Census Bureau to hire thousands in Ohio

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The U.S. Census Bureau is hiring 500,000 temporary workers around the country next year for its 2020 decennial count, with jobs in Ohio paying between $14 and $23.50 an hour.

Ohioans can help the federal government con-duct its population count in 2020 and make a few bucks while doing it.The Census Bureau is hiring 500,000 temporary workers across the country to be census takers next year for its 2020 decennial count. Census Day is April 1, 2020.
The agency is hiring census takers to interview household residents and update address lists along with field supervisors, re-cruiting assistants, clerks and office supervisors.
Those jobs will pay be-tween $14 and $23.50 an hour at Ohio’s eight field offices. In Franklin County, workers will earn $20 to $22 an hour. Addi-tional information about the jobs and qualifications is available at 2020Census.gov/jobs. Online applications can be submitted through the web-site. The application re-quires a Social Security number, home address, email address, phone num-ber and a person’s date and place of birth.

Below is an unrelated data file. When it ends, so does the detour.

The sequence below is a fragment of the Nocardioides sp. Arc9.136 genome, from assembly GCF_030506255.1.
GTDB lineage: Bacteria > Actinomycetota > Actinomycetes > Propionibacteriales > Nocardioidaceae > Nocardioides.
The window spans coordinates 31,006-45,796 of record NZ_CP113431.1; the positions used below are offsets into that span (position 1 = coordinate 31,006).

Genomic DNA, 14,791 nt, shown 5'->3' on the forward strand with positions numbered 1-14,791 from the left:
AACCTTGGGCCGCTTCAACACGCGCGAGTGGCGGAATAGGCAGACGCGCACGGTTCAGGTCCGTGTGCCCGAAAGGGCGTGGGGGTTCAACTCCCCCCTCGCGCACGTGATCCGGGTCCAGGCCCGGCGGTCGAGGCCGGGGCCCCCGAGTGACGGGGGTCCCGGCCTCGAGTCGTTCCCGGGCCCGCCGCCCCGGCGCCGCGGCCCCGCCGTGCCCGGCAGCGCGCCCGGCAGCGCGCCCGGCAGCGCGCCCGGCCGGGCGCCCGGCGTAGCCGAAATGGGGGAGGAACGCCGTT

It’s unclear how many workers the bureau intends to hire in Ohio. The bureau is attempting to draw about 88,000 applicants in Ohio, though, a census spokes-woman wrote in an email. It has received about 36,000 applications so far in Ohio. A decade ago, the Census Bureau said it would hire 24,000 tempo-rary workers in Ohio to conduct the 2010 count.
Temporary positions are expected to last “several weeks,” and field workers will need to be available in the evening and on week-ends to interview members of the public, according to the bureau’s website. Job offers will be made be-tween January and April. The spokeswoman said positions could run into September 2020, with some positions eligible for health insurance.
The census, done every 10 years since 1790, is used to determine the num-ber of congressional repre-sentatives for each state and to draw the boundaries for district seats in both Congress and the Ohio General Assembly. Ohio is expected to lose one of its 16 congressional seats fol-lowing reapportionment after the 2020 census. The census also is used to allo-cate $675 billion a year from the federal govern-ment.
“As we enter the next decade, it is critical that all Ohioans are accounted for in the 2020 Census,” Sen. Sherrod Brown, a Democ-rat, said in a news release encouraging Ohioans to apply. Every U.S. house-hold will receive an invita-tion to participate in the 2020 census by April 1, and the bureau will accept respnoses online, by phone or by mail.
Invitations to respond to the 2020 census online will be mailed in early March. For those who don’t re-spond online or through the mail, census workers will follow up in person. Nearly half of Columbus residents live in census tracts that the bureau believes will be difficult to accurately count in 2020.